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Antiquities Antics in Davos: Whatever Happened to “Kinder, Gentler” James Cuno?


James Cuno [left], president and CEO, J. Paul Getty Trust, striking a repatration deal in 2011 with Pavlos Yeroulanos, Greece’s Minister of Culture and Tourism
© J. Paul Getty Trust

When you’re speaking to a general audience far from home, you sometimes tend to be less guarded and more candid in your observations than you might be on your own turf. I know this firsthand, from my own speaking engagements.

It appears that James Cuno, president and CEO of the J. Paul Getty Trust, dusted off his provocative, anti-repatriation rhetoric when discussing source countries’ antiquities claims at the recently concluded annual meeting of the World Economic Forum, Davos, Switzerland—an exclusive international conclave of leading business executives and government leaders, which also includes some prominent cultural figures.

What’s more surprising is that what happened in Davos didn’t stay in Davos: Cuno chose to share his off-key rhetoric with all of us, in a post on the Getty’s Iris blog—The Arts on the World Economic Stage. He reported on the panel he had led at Davos, composed of an all-star cast—Julien Anfruns, director-general, International Council of Museums; Thomas Campbell, director, Metropolitan Museum; Neil MacGregor, director, British Museum; Hermann Parzinger, president, Stiftung Preussischer Kulturbesitz; Mikhail Piotrovsky, general director, State Hermitage Museum.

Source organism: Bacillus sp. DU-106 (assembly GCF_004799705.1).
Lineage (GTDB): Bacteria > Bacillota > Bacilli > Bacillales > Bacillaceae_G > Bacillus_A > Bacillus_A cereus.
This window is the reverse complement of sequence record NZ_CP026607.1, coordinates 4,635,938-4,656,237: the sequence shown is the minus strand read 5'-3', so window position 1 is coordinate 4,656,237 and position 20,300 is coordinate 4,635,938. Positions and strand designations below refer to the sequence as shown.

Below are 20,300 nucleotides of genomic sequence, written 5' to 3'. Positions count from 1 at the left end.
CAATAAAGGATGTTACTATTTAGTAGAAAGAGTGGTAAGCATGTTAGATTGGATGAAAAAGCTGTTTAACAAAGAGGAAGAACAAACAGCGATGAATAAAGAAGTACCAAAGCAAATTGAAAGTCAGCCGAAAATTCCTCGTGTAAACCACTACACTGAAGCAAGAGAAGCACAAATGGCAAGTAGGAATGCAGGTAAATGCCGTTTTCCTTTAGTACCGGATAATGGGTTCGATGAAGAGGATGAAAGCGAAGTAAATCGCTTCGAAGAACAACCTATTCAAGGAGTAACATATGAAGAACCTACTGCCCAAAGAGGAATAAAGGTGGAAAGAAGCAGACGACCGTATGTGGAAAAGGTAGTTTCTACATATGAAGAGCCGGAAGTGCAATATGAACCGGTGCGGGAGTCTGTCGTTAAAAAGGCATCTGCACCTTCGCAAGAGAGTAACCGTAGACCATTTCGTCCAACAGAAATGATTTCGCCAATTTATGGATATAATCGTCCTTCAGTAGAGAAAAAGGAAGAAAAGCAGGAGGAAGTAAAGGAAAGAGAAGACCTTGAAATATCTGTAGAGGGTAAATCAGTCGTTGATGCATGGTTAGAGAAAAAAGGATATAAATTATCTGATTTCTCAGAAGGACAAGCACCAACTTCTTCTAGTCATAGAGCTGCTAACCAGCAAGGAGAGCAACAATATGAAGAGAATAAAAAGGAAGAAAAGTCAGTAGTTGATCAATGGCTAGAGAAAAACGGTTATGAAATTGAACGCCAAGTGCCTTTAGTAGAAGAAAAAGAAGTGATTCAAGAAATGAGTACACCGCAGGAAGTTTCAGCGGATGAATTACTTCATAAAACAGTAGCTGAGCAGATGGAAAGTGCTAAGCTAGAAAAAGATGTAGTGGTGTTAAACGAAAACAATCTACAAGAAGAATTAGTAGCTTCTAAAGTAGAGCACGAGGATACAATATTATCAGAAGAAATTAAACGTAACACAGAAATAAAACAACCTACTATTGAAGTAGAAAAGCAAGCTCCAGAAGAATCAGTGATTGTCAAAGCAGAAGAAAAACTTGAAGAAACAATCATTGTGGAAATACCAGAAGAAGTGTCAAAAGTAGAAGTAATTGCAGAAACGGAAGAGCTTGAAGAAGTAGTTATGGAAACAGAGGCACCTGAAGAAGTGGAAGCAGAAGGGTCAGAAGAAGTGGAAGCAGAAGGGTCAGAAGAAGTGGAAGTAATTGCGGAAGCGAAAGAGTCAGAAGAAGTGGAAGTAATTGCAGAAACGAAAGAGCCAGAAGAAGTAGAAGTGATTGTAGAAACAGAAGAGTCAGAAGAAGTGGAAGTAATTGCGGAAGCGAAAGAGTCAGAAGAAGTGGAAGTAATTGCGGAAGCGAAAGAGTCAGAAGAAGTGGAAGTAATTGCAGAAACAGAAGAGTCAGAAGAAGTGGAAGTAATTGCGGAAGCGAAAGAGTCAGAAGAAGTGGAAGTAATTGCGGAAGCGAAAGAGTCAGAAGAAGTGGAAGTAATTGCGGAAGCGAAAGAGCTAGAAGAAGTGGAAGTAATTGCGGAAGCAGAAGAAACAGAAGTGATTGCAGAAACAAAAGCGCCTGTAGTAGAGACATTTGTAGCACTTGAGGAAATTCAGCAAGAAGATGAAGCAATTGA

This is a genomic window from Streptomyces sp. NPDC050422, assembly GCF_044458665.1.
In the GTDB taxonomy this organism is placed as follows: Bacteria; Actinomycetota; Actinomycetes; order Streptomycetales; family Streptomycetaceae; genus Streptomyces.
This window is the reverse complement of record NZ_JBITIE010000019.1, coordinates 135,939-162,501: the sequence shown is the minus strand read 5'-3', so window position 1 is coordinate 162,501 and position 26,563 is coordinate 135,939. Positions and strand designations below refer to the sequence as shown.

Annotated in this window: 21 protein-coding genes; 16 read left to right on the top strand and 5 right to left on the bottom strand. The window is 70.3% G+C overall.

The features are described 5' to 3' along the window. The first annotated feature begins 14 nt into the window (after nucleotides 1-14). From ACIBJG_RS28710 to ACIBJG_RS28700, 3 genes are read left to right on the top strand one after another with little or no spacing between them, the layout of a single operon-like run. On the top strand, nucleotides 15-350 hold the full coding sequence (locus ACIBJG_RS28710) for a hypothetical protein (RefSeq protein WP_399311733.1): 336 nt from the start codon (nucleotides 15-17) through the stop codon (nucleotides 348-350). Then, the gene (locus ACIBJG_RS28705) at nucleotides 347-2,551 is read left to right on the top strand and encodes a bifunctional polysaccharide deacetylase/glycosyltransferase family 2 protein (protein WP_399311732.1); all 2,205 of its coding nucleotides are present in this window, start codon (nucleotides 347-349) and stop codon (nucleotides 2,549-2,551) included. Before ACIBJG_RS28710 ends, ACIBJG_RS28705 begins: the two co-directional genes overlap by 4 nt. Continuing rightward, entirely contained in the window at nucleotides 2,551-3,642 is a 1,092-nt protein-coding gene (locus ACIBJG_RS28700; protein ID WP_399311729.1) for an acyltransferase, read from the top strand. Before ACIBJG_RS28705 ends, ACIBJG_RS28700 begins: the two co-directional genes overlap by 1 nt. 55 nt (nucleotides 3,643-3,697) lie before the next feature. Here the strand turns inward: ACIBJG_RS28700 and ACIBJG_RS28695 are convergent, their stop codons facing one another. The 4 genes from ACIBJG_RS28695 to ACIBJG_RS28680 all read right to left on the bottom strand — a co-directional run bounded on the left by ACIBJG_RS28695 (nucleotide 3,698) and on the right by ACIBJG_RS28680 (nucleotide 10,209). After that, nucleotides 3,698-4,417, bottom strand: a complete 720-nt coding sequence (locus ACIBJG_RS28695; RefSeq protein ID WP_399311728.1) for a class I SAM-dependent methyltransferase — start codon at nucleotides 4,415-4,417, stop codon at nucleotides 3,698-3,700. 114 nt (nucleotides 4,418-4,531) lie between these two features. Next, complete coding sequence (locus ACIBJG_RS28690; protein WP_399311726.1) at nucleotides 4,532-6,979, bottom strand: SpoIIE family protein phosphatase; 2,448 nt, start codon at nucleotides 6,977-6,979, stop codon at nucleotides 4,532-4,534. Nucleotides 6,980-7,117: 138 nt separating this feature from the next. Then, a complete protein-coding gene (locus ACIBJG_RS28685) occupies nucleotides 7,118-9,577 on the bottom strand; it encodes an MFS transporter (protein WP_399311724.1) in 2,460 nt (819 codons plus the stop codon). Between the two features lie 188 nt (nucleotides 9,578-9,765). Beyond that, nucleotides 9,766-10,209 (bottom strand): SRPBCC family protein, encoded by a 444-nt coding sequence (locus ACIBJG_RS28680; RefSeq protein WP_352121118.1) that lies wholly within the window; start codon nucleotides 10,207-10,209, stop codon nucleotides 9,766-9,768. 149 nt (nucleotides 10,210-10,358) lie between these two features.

I’ve highlighted in dark black Cuno’s catchwords that seem calculated to make cultural-heritage activists see red:

We discussed the fate of encyclopedic museums and the pressure put on them by nation-states calling for the repatriation of what they define as their cultural patrimony. While acknowledging that national governments have the right to restrict trade in their self-defined cultural heritage, we noted that in doing so they were denying their citizens—or subjects—access to cultural objects from different parts of the world, perpetuating dangerous stereotypes of foreign peoples and foreign cultures, and working against the promise of encyclopedic museums to promote the understanding of and respect for difference in the world.

At a time when the Getty’s actions have demonstrated a cooperative and conciliatory stance towards source countries, this tired refrain strikes a gratingly discordant note. I wonder whether Cuno’s co-panelists all regard this as an accurate characterization of their own takes on this complicated, sensitive issue.

an ArtsJournal blog